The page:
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China’s first attempt to track study abroad trends estimates that more than 350 000 Chinese students studied outside the country in 2011, with 45% of them enrolled in American institutions. More importantly, the trend report indicates two significant changes in the profile of Chinese students studying abroad: first, they are younger (aged 18 or below); second, their overseas study is largely self-financed.
Since 2008, the number of Chinese students studying abroad via self-financing has registered double-digit growth, leading to the advent of a “Chinese study abroad market”. Major players in this market, as identified in the trend report, are not only higher education institutions but also providers of peripheral services, such as agents and testing services (mainly for standardised tests of English, such as TOEFL and IELTS, or entrance examinations in English, like the SAT, GRE and GMAT). Rapid growth in these peripheral services parallels the changing profile of Chinese students studying abroad. According to the report, over 60% of the self-financing students engaged an agent in their application process, and a large majority of the Chinese students planning to study abroad seeks to enrol in undergraduate programmes in English-speaking countries, leading to the growing need to take specific exams for language proficiency or admission.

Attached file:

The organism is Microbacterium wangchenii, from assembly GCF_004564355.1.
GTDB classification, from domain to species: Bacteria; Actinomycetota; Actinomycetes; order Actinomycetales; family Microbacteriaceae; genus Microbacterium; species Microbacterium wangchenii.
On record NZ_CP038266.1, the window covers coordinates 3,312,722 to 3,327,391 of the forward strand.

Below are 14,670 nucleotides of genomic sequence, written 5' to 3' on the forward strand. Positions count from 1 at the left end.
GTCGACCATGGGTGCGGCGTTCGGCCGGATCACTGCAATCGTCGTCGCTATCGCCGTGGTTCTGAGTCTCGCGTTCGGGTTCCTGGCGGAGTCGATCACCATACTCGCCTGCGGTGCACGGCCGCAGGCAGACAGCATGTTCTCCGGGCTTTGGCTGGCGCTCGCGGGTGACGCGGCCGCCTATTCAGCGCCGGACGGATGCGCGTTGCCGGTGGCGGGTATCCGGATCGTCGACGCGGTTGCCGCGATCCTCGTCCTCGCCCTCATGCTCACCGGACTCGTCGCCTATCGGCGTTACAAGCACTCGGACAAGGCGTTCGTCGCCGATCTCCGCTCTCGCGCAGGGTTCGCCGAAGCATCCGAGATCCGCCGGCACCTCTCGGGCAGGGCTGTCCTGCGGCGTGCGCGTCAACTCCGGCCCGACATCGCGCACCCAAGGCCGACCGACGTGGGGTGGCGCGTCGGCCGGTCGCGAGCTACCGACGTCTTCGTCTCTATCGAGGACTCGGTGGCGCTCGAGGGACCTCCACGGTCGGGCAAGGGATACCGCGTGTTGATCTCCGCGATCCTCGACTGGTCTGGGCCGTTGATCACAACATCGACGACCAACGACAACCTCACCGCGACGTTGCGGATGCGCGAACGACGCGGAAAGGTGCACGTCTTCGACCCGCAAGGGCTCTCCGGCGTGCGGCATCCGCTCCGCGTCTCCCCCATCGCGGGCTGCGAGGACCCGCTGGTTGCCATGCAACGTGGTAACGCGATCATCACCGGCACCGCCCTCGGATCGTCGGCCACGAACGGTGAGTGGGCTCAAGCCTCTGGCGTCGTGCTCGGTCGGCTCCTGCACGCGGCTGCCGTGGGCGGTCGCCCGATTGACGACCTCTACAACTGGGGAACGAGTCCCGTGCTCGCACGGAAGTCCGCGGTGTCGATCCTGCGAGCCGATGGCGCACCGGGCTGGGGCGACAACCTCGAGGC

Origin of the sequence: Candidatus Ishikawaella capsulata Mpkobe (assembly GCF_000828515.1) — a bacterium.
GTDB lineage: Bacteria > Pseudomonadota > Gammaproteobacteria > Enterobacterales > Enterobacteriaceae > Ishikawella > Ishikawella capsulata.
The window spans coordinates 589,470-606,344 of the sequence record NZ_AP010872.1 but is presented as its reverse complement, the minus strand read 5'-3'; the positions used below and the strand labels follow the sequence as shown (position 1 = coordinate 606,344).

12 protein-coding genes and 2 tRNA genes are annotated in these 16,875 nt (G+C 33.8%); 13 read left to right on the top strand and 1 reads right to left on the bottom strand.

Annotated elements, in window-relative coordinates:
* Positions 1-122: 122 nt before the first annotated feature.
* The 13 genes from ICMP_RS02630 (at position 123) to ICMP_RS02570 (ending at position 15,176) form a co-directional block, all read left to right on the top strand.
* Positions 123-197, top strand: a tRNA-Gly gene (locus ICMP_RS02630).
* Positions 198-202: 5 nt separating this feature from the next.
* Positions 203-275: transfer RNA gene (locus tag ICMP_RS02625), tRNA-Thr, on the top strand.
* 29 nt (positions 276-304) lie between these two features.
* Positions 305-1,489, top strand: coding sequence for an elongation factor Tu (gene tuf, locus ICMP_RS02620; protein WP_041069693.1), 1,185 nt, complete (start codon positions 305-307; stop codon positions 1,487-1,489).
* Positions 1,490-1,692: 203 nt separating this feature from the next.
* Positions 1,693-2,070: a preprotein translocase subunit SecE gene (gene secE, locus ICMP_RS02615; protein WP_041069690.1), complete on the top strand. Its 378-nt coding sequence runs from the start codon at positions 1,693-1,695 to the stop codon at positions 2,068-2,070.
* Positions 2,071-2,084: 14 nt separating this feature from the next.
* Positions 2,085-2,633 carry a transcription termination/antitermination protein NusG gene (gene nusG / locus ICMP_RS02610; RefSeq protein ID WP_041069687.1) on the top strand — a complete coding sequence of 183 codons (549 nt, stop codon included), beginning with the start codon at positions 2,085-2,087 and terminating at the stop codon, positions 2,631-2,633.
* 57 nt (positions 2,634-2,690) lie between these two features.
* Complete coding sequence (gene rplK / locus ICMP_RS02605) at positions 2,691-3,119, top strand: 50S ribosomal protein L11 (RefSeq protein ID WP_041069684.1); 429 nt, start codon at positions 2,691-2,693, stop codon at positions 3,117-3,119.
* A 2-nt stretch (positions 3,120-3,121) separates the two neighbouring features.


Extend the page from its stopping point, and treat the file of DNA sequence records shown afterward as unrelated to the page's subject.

The trend report, prepared by China Education Online with the support of the China Education Association for International Exchange, aims at understanding the “higher education market trends” in order to aid the healthy development of the “higher education industry” in China. Given the focus on the market, particular attention has been paid to traditional higher education exporters (the US, UK, Australia and Canada). For Europe, the report shows the relative preferences of Chinese students planning to study abroad as follows: 16% indicate interest in the UK, 6% The Netherlands, 6% France, 3% Germany, and 1% each for Italy, Spain, Poland and the Nordic countries (as one bloc). Europe as a whole appeals to 35% of Chinese students thinking about overseas study, which is higher than the 33% that prefers the US, the top destination of choice. However, very few may have interpreted the figures this way, i.e. with a focus on Europe’s ‘competitive advantage’ overall. Rather, greater attention has been given (in the Chinese press, at any rate) to popular Asian destinations such as Korea and Hong Kong, each of which has a 4% share of the Chinese student preference ‘pie’. Taiwan, which is not represented in the survey, has also vowed to step up its efforts to attract mainland Chinese students.